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<em>The New York Times</em> Is Finally Giving These Remarkable Women the Obituaries They Deserved
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This International Women’s Day, The New York Times is honoring game-changing, but often forgotten, women in a special way.

In the past 170-plus years, the newspaper has published thousands of obituaries. But up until now, they’ve mostly featured esteemed white men. The Times says that even in the past two years, just over one in five obituaries featured a female.

Overlooked” is a new history project that features the obituaries of 15 women who made significant contributions to society but went disregarded by the newspaper at the time of their death. The goal is to tell their stories now, inspiring diversity in and outside of journalism.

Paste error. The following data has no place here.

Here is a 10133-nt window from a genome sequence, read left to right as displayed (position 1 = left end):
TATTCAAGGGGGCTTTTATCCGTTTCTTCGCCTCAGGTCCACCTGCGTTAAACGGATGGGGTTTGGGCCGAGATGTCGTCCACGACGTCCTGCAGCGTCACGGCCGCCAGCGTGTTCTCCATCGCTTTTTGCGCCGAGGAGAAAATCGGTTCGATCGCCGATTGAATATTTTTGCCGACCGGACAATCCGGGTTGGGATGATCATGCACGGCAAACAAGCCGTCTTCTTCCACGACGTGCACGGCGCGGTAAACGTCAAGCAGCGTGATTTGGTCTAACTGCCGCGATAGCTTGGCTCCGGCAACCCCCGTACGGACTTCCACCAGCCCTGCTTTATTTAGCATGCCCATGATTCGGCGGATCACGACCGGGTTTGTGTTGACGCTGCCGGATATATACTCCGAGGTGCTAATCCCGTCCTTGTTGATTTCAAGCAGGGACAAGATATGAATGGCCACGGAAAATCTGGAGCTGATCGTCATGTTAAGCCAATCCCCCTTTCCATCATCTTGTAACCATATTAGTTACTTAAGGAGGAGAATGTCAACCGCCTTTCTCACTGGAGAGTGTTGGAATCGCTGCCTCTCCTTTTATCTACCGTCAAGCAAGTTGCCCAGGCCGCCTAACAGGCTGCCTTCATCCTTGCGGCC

The “Overlooked” list currently features renowned author and poet Sylvia Plath and lesser-known women like Mary Ewing Outerbridge (who brought tennis to the U.S.) and Henrietta Lacks (who unknowingly played a critical role in medical research). Each week, writers will add more women to the list and eventually move beyond females.

You can submit nominations for future “Overlooked” obituaries here.

RELATED: Meghan Markle & Prince Harry Spend International Women’s Day Encouraging Young Girls

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